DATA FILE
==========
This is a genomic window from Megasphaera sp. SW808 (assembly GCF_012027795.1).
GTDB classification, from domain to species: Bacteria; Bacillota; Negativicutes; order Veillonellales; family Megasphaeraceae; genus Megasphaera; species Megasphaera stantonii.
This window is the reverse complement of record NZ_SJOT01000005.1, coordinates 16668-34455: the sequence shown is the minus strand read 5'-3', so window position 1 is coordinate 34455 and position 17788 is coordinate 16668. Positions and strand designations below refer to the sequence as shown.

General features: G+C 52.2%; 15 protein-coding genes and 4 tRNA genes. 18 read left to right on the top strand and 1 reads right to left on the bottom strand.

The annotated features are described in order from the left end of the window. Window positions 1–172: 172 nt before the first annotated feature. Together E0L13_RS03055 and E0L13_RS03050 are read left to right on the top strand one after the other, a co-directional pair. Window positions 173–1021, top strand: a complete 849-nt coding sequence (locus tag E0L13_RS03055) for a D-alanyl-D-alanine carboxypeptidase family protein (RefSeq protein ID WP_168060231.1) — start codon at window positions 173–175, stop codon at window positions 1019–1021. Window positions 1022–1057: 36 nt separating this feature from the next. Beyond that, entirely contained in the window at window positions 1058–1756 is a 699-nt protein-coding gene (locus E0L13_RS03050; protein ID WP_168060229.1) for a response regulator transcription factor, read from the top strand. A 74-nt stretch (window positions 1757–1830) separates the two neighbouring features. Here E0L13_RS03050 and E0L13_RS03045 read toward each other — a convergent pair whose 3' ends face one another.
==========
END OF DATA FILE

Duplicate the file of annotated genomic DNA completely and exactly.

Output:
This is a genomic window from Megasphaera sp. SW808 (assembly GCF_012027795.1).
GTDB classification, from domain to species: Bacteria; Bacillota; Negativicutes; order Veillonellales; family Megasphaeraceae; genus Megasphaera; species Megasphaera stantonii.
This window is the reverse complement of record NZ_SJOT01000005.1, coordinates 16668-34455: the sequence shown is the minus strand read 5'-3', so window position 1 is coordinate 34455 and position 17788 is coordinate 16668. Positions and strand designations below refer to the sequence as shown.

General features: G+C 52.2%; 15 protein-coding genes and 4 tRNA genes. 18 read left to right on the top strand and 1 reads right to left on the bottom strand.

The annotated features are described in order from the left end of the window. Window positions 1–172: 172 nt before the first annotated feature. Together E0L13_RS03055 and E0L13_RS03050 are read left to right on the top strand one after the other, a co-directional pair. Window positions 173–1021, top strand: a complete 849-nt coding sequence (locus tag E0L13_RS03055) for a D-alanyl-D-alanine carboxypeptidase family protein (RefSeq protein ID WP_168060231.1) — start codon at window positions 173–175, stop codon at window positions 1019–1021. Window positions 1022–1057: 36 nt separating this feature from the next. Beyond that, entirely contained in the window at window positions 1058–1756 is a 699-nt protein-coding gene (locus E0L13_RS03050; protein ID WP_168060229.1) for a response regulator transcription factor, read from the top strand. A 74-nt stretch (window positions 1757–1830) separates the two neighbouring features. Here E0L13_RS03050 and E0L13_RS03045 read toward each other — a convergent pair whose 3' ends face one another.